, 04 June, 2020 / 4:50 AM
At celebrations marking Martyrs’ Day, the Archbishop of Uganda’s Kampala Archdiocese has called on the people of God under his care to follow the example of the Ugandan martyrs in view of strengthening their Christian faith within their respective families amid COVID-19 challenges.
“It is time for us to strengthen the domestic Church following the example of the martyrs of the early Church and by doing so, become stronger in faith,” Archbishop Cyprian Kizito Lwanga said Wednesday, June 3.
In his homily during the celebration of Martyrs’ Day, which the Archbishop had earlier announced would bring together a limited congregation and “be broadcast on various social and electronic media platforms in order to reach the faithful and enable them to follow and pray from their homes,” the Prelate said that “Ugandan martyrs teach us to have and nourish our faith in the word of God.”
He added in reference to the Ugandan martyrs, “They also teach us to remain firm in faith despite the fact that we cannot physically access our places of worship and spiritual leaders.”
Archbishop Kizito Lwanga went on to encourage family members to own and read the Bible on a daily basis saying, “Fortunately, for us as Catholics, every day of the year there are readings we are invited to meditate on. And all those readings invite us for renewal. Let us read and meditate on them as families.”
When missionaries fled Uganda due to the Christian persecution, Archbishop Kizito Lwanga recalled during his homily June 3, the missionaries who had fled returned years later, finding more Christians than before “because of the domestic Church and the Ugandan martyrs who evangelized these people.”
Also known as the feast of St. Charles Lwanga and his Companions, Martyrs’ Day is a national holiday in Uganda. It commemorates the 22 Catholics killed alongside their 23 Anglican counterparts on the orders of Kabaka Mwanga II, then King of the Buganda Kingdom between 1885 and 1887. On this day, Catholics also commemorate two Ugandan martyrs of a later period, who died at Paimol in Uganda’s Lira diocese in October 1918.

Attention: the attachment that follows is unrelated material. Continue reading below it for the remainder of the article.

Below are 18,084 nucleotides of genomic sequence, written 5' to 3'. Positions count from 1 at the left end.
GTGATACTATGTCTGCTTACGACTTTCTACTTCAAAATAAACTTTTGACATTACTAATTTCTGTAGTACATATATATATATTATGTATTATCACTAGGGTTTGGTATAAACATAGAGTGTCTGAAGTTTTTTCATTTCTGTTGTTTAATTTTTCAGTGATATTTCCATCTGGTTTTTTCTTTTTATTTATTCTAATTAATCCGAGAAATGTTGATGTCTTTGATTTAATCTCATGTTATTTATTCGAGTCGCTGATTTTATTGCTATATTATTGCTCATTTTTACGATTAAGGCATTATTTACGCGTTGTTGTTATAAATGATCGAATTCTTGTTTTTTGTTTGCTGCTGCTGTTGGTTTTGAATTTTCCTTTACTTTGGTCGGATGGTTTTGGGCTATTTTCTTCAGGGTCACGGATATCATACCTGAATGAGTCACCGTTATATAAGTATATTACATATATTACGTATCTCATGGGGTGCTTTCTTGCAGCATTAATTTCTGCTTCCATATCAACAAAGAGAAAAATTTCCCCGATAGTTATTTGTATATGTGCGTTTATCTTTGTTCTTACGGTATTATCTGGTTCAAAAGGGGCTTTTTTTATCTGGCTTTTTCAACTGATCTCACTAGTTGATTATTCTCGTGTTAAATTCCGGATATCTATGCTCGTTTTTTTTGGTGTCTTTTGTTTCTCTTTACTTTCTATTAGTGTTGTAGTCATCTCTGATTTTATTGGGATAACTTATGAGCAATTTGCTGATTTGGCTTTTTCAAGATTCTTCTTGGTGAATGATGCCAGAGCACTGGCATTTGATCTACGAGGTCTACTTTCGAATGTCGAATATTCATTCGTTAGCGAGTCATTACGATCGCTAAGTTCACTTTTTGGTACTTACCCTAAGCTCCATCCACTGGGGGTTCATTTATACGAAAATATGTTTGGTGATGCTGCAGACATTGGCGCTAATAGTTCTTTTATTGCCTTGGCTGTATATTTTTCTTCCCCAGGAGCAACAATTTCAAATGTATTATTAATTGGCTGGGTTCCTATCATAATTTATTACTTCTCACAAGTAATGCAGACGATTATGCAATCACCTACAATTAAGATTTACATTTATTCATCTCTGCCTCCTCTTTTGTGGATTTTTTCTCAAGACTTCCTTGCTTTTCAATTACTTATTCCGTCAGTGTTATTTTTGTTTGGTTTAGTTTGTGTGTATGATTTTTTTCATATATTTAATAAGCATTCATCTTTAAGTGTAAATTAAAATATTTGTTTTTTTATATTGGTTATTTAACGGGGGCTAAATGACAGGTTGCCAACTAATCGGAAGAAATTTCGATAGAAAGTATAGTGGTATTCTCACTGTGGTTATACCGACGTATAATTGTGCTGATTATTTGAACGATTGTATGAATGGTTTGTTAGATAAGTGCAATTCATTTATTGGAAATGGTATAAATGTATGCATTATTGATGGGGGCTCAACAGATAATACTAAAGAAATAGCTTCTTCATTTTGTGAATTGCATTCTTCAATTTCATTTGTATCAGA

On June 3 every year, pilgrims from across the Eastern Africa region and beyond gather at Namugongo Shrine in the Archdiocese of Kampala for the conclusion of the multi-activity event.
This year, however, the leadership of the Uganda Episcopal Conference (UEC) announced the postponement of the celebration due to COVID-19 restrictions.
“The Conference will later come up with another arrangement,” UEC chairman, Bishop Joseph Antony Zziwa stated April 29. In another statement a day later, Bishop Zziwa reiterated the indefinite deferment of the annual celebrations, this time adding that each Local Ordinary in Uganda gives guidance for the June 3 feast.
In his June 3 homily, Archbishop Lwanga reflected on COVID-19 situation saying, “We are living in a time when we can’t access our churches to fellowship and pray together, not because we are persecuted but because of health considerations.”
“There is a strong temptation to retreat into selfishness, individualism and also self-centeredness. There is also a temptation to develop a logic of the Law of the Jungle, survival for the fittest, which is against the Christian virtue of Charity,” the Archbishop cautioned referencing the stay-at-home directives amid COVID-19.